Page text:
Emily Post book of etiquette does not address acquiring ones sea legs. that’s where the term drunken sailor comes in, and no the Sunset grill and outdoor bar does not sway back-and-forth
    And if you wear A personalized shoulder type auto inflated life-vest, don’t eat the aspirin it,s not for you
    (Although it will save your life)
    Remember the captain is always right even if he does run aground
    He’s really testing your speed and sense of humor
    Remember every boat has a belt line,, don’t let the water get above it

  3. Hello. In your lastest cell booster video,you are show using a Mobile Mark LTM ant. Is this the LTM601? if it is where did you buy for $189.00. We installed them on our cable splicing trucks and was charged 360 beans a piece, even buying eight at a time.

    Thanks for reply when you get time
    William BORIE

  4. Truly enjoying following your adventures. We live in St. Augustine, FL and just returned from a 6 day trip to North Fort Myers. I was attending a Photography conference in Ft. Myers and the Seminole RV Resort was the only availability I was able to find months ago when we decided to take the motor-home to the west coast. Campground was full, very tight but still lovely. Clean, lots of activities going on with all the snowbirds a little pricey.

    • We thought about just finding a monthly spot at one of the private parks in the area – but all either completely full, or strict on the ‘over 55’ rule. Finding spots in the prime season has been a challenge!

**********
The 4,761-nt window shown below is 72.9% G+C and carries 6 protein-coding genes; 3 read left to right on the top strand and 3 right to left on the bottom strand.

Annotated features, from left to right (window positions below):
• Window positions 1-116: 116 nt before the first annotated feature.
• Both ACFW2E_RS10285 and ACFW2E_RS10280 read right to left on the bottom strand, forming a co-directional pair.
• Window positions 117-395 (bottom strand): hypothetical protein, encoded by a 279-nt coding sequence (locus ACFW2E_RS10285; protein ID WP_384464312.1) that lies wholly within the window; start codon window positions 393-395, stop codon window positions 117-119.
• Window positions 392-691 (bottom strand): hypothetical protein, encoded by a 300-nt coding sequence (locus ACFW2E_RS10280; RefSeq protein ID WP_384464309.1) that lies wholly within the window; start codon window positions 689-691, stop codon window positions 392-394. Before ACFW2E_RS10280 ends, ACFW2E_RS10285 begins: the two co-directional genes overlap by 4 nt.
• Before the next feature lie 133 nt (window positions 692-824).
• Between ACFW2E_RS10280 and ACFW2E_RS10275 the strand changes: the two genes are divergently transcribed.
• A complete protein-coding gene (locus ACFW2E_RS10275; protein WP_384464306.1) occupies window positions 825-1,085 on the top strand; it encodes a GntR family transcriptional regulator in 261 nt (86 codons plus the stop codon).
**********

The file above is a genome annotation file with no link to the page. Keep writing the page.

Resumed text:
5. Wondering how those electric bikes are working out for you guys. Or have you already had a post about them that I’ve missed?
    Looking forward to following your boat adventures and best of luck with that!!

    • We’re continuing to love our electric folding bikes. We actually took some video footage while we had them out at this stop – hopefully I’ll have time soon to finally get a post up about them! It’s long overdue.

  6. Exciting times moving aboard! I’m happy for you 🙂

    I came from boating, and am now RV-ing — but I would like to do some “seasonal” boating again (then spend time in the SW in winter). I have a suitable trailerable boat, so that part is good. But what to do with my RV while I’m aboard? It’s my Princess and the Pea, so doesn’t want to be too hot, too cold, too damp, mousey, etc. (I joke, but things like batteries, textiles, etc could really take a hit.) I don’t want to worry about it unduly security-wise as that would take away from boating pleasure.